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Abstract: TH-PO883

Impact of Urinary Protein Examination on Early Diagnosis of CKD: A Nationwide Hospital-Based Observational Study in Japan, REAL-CKD

Session Information

Category: CKD (Non-Dialysis)

  • 2201 CKD (Non-Dialysis): Epidemiology‚ Risk Factors‚ and Prevention

Authors

  • Maruyama, Shoichi, Dep. of Neph, Nagoya Univ., Aichi, Japan
  • Tanaka, Tetsuhiro, Dep. of Neph, Tohoku Univ., Miyagi, Japan
  • Takeda, Masayoshi, AstraZeneca K.K., Osaka, Japan
  • Morita, Naru, AstraZeneca K.K., Osaka, Japan
  • Yajima, Toshitaka, AstraZeneca K.K., Osaka, Japan
Background

Early diagnosis and active management can slow disease progression of CKD. However, diagnosis rate of CKD in stage 3a (G3a) based on eGFR is reported to be very low (around 10%) in a real-world setting. This study assessed the impact of urinary protein examination in combination with eGFR on the improvement of early diagnosis of CKD patients.

Methods

REAL-CKD is a hospital-based observational study using RWD database (Real World Data Co.,Ltd., Kyoto, Japan) between 2004-2021. Patients aged ≥18 years with two or more eGFR results of <90 mL/min/1.73m2 between 90-360 days apart were included. Patients with CKD diagnosis were defined as having an associated CKD diagnosis code any time in 12 months before or 3 months after the second eGFR measurement. Qualitative proteinuria such as urine albumin-to-creatinine ratio (UACR) and urine protein-to-creatinine ratio (UPCR) were utilized for KDIGO risk classification.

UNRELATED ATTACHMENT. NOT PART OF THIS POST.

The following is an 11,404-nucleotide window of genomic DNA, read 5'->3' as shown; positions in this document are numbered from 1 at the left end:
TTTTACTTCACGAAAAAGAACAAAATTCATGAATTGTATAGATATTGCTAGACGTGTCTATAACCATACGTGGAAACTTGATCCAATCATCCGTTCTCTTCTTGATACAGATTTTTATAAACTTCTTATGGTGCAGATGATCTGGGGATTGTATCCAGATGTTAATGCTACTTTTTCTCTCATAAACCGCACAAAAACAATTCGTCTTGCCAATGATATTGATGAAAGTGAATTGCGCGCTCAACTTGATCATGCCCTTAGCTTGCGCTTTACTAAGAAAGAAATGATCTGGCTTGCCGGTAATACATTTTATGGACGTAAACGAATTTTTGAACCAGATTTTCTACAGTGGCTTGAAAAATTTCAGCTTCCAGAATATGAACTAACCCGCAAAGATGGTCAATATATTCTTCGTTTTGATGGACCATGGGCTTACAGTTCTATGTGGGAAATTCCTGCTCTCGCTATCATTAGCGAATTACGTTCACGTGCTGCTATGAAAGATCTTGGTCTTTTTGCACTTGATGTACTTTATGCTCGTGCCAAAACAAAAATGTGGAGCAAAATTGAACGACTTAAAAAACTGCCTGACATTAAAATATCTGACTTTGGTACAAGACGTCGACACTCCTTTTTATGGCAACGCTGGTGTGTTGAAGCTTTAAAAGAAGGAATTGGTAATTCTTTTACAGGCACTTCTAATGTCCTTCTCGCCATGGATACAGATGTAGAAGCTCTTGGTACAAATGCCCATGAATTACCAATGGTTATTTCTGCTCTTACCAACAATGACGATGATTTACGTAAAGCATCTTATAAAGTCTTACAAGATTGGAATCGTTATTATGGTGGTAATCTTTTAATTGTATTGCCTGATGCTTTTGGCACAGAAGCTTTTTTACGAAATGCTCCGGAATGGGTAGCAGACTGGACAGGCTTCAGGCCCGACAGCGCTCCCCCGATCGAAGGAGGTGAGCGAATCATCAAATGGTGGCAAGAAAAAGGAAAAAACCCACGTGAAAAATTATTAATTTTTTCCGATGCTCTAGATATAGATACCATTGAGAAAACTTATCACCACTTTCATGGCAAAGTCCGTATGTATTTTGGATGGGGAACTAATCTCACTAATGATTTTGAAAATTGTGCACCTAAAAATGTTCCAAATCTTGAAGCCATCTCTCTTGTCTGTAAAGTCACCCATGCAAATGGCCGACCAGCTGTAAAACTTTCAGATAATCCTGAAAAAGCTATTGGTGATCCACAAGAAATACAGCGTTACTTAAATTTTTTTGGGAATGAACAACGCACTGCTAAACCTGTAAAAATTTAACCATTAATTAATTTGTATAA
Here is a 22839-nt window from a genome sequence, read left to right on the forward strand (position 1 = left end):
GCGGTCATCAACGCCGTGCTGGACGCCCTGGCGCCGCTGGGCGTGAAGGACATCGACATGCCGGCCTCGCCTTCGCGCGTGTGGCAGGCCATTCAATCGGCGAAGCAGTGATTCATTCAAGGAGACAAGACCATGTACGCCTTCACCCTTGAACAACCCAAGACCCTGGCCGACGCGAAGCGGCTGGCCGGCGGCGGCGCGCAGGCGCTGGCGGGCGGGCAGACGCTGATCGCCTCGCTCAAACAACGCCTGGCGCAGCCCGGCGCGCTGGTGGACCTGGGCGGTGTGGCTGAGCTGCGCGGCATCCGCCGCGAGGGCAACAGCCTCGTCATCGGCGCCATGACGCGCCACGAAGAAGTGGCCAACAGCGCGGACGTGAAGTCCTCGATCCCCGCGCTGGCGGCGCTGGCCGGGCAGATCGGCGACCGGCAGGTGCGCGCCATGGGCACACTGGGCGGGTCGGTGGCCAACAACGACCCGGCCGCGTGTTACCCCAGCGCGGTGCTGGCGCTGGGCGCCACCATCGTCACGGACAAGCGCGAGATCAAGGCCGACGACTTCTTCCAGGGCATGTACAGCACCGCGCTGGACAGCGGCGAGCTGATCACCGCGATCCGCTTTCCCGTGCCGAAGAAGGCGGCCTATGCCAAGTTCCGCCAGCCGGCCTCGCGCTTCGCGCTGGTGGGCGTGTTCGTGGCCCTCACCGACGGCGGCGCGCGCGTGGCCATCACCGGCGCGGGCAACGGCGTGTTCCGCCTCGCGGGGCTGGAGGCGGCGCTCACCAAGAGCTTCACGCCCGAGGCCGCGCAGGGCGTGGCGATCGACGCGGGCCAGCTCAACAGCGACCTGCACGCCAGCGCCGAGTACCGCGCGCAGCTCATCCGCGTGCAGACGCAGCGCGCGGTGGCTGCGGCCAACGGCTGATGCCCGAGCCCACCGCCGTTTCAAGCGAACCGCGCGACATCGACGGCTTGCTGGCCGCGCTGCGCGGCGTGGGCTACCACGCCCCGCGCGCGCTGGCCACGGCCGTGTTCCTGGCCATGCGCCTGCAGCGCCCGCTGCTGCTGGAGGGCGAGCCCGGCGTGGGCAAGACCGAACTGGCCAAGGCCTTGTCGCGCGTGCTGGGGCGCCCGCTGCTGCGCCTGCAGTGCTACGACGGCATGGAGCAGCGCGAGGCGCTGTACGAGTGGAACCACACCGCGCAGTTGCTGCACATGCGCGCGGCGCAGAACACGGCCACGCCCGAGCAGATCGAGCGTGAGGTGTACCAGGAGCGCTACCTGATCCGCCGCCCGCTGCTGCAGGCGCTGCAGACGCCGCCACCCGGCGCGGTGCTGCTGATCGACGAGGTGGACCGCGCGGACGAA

Results

Of 788,059 eligible patients, qualitative urinary protein records necessary for KDIGO risk classification were available in 54,073 (6.9%) patients. There was no gender difference in the overall CKD population while in A3 category, male rate was high (60.2%). The most frequent comorbidities were diabetes (63.7%), hypertension (51.1%) and heart failure (22.3%) in KDIGO risk classified population. The CKD diagnosis rate increased from A1 towards A3, notably in G2 (A1: 14.5, A2: 24.9, A3: 47.5%) and G3a (A1: 26.2, A2: 36.2, A3: 56.5%) with the total diagnosis rate of 20.2% and 35.4%, respectively (Figure1).

Conclusion

While urinary protein examination in combination with eGFR increased early diagnosis rate of CKD, the examination rate was very low and a high proportion of the patients were still not diagnosed properly in the real-world clinical setting. Given recent development of CKD treatment strategies, there is a clear need to increase the early diagnosis rate to improve the clinical outcomes by proactively detecting progressive CKD patients.

Funding

  • Commercial Support